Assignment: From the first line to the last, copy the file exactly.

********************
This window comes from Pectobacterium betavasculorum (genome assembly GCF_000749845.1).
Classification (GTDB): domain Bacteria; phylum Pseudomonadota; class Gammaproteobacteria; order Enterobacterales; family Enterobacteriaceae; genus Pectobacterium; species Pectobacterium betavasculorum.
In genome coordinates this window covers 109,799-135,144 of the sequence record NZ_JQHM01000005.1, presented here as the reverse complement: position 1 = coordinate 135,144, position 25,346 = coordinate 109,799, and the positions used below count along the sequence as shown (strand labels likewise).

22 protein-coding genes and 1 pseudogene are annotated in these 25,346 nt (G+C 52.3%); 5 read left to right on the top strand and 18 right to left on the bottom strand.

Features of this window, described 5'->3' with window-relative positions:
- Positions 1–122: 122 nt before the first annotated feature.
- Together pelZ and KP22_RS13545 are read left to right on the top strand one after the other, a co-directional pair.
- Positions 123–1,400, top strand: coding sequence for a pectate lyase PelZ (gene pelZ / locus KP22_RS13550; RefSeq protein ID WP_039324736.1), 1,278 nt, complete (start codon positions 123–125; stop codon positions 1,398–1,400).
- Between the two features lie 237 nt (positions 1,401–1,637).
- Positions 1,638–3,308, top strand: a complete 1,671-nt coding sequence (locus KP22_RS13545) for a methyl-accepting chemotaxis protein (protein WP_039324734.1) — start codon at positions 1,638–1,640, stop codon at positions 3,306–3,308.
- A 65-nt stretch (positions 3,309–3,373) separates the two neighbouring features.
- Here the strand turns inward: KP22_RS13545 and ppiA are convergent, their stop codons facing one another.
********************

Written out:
This window comes from Pectobacterium betavasculorum (genome assembly GCF_000749845.1).
Classification (GTDB): domain Bacteria; phylum Pseudomonadota; class Gammaproteobacteria; order Enterobacterales; family Enterobacteriaceae; genus Pectobacterium; species Pectobacterium betavasculorum.
In genome coordinates this window covers 109,799-135,144 of the sequence record NZ_JQHM01000005.1, presented here as the reverse complement: position 1 = coordinate 135,144, position 25,346 = coordinate 109,799, and the positions used below count along the sequence as shown (strand labels likewise).

22 protein-coding genes and 1 pseudogene are annotated in these 25,346 nt (G+C 52.3%); 5 read left to right on the top strand and 18 right to left on the bottom strand.

Features of this window, described 5'->3' with window-relative positions:
- Positions 1–122: 122 nt before the first annotated feature.
- Together pelZ and KP22_RS13545 are read left to right on the top strand one after the other, a co-directional pair.
- Positions 123–1,400, top strand: coding sequence for a pectate lyase PelZ (gene pelZ / locus KP22_RS13550; RefSeq protein ID WP_039324736.1), 1,278 nt, complete (start codon positions 123–125; stop codon positions 1,398–1,400).
- Between the two features lie 237 nt (positions 1,401–1,637).
- Positions 1,638–3,308, top strand: a complete 1,671-nt coding sequence (locus KP22_RS13545) for a methyl-accepting chemotaxis protein (protein WP_039324734.1) — start codon at positions 1,638–1,640, stop codon at positions 3,306–3,308.
- A 65-nt stretch (positions 3,309–3,373) separates the two neighbouring features.
- Here the strand turns inward: KP22_RS13545 and ppiA are convergent, their stop codons facing one another.